So there we are—the resources that have been warm shelters along this shadowy path toward publication. It’s certainly not the only resources I’ve tried, and I’ve also read tons of books on all of these subjects, so if you have any questions about the process or want peeks into my writing bookshelf, just ask! You can comment below (you don’t need to be a WordPress member to comment!) or shoot me an email at

In the online community, we love to help, and we have cookies.

(Okay, not real cookies, but we love saying we have cookies and offering each other cookies. It’s a thing. Don’t worry, you’ll learn.)


Want more posts about writing? Check out Why I Write for Kids and TeensWhere do ideas come from?, or NaNoWriMo: Your 50,000-Word Writing Challenge.

Tune in Monday, for the next Inspiration and Perspiration interview! I talk to Megan Snedden—photojournalist for BBC, National Geographic, USA Today, and more—about what it takes to turn a creative passion into a career.

Want more stories, writing adventures, and interviews with creative folks? Check the top right of the page, to follow the blog! And post any questions you have below!

Why I Write for Kids and Teens

Sometimes, when I tell people that I write for kids and teens, they respond with something along the lines of, “Oh that sounds fun! Do you think one day you’ll be good enough/serious enough to write for adults?”


I then launch in to all the reasons I love writing for young people. The challenge of creating a layered story that can appeal to different types and ages of readers. Characters learning their places in the world, moving from relying on adults to trusting in themselves and their friends. The room for genre-blending and experimenting with style since the books are primarily sorted by age group instead of genre!

Then I take a breath and realize they’re gone.

Having to defend the merits of writing for this age group makes me think a lot about why I’m drawn toward it. In last week’s interview, Krystal Becker talked about getting into art modeling because she wanted to go beyond admiring pictures to living in them.

I wanted to hug her. Because, that’s just it, isn’t it? Kids don’t just read stories. They live stories.

When I was a kid, there were a few series I was obnoxiously obsessed with particularly engaged in. Early on, it was The Baby-Sitters’ Club by Ann M. Martin. I still have a letter I wrote to my friend, disappointed that my dad had said we couldn’t start our own baby-sitting club until we were 13 (you know, the age when you’re totally mature enough to take charge of young children’s safety). Despite this set-back, I laid out my plans for making my favorite fictional club come to life.

When I was in fourth grade, it was Spooksville by Christopher Pike. While I did my chores, I pretended that I was climbing a mountain to the beautiful witch’s castle or wiggling into the magic tree that ate children. I also was into the X-Files at a perhaps inappropriately young age and my sister and I slung on my parents’ trench coats and made files for alien abductee and monster victim cases.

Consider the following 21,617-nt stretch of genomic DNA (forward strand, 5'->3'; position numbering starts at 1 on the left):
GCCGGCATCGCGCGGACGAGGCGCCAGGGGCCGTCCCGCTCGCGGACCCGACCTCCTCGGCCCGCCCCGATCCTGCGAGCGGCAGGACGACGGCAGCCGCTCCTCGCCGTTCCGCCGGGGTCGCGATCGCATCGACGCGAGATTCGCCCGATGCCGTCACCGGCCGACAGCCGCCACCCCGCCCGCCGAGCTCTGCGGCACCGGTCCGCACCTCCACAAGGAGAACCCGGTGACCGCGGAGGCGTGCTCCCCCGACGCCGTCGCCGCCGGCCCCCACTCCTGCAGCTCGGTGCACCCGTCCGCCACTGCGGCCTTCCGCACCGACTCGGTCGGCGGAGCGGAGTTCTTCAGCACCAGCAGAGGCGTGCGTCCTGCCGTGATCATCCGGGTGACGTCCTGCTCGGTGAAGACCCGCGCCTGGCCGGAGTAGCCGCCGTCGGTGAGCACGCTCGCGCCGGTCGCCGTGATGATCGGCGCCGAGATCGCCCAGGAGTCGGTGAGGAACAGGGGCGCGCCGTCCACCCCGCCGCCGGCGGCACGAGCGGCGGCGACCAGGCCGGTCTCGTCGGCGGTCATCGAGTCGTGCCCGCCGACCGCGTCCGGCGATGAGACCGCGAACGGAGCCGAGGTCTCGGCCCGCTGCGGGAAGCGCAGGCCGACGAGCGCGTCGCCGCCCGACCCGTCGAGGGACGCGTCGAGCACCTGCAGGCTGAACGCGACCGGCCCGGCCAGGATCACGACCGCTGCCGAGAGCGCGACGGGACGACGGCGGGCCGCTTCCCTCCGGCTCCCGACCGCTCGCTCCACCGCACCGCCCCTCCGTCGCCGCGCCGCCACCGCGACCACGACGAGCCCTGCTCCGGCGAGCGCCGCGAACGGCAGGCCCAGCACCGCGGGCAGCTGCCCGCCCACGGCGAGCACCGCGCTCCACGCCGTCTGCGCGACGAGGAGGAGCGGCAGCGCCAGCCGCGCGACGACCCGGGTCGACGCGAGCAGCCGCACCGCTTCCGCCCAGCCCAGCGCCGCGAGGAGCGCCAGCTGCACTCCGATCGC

I then grew up and grew out of playing in the fictional universes I loved.

Um, ignore this.
And this.

I remember my fourth-grade self thinking that one day, if one kid out there in the world was daydreaming of being part of one of my stories while in class, or running around the neighborhood, or while they were doing the dishes, I would have all the success I’d ever want.

Today, as I write my middle grade novels in particular, I go back to young-Brandi’s goal. I ask myself what elements could make the story easier to play in. Maybe it’s adding something to a character’s appearance that would make a Halloween costume recognizable. Maybe it’s including props that could be duplicated at home. Maybe it’s a magic system with rhyming spells. The richer the world, the easier it is to jump in deep.

So why do I write for young people? Kids and teens tend to live in stories, share them socially, push the canon worlds created into new territory. And when they do, they give those books life beyond the confines it’s pages. I, for one, would be thrilled to provide the starting material and see what they build.

What do you consider when thinking about the audience or consumer of your work? I’d love to hear from you—comment below!

Haven’t yet read the interview with Krystal Becker, art model and artist, mentioned above? Find it here: Art Modeling and Creating Art with Krystal Becker

Similar posts: 

Collecting and Connecting – Two Years of Interviews

Create the World You Want to See

Where do ideas come from?

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Create the World You Want to See

our-liberty-signI’ve been thinking a lot in the past couple weeks about the subtitle I chose for this blog. Why not, “Story time!” or “Who brought the marshmallows?” or “Why to be careful checking out a stack of books about witchcraft because a student might think you’re trying to summon the devil”? (Another story for another time.)

See, people say teenagers think they’re invincible. But when I was a teenager, I was pretty disillusioned. Books had promised me a lot about this world. That good people would get what they deserved, and bad ones too. That friends were loyal and enemies could see the light. That I’d be able to make a difference. But around my junior year, most of those promises had been undelivered. I was also realizing how big in scope some of the world’s problems were, far beyond the power of a 16-year-old who couldn’t even vote. It started sinking in that maybe the world wasn’t going to turn out the way I’d thought it would and that there was nothing I could do about it. 

So, I sought solace in writing. If my real life didn’t have those things I wanted, at least I could write about them. In the online community, I met other readers who longed for those things, and we spoke to each other in story-form.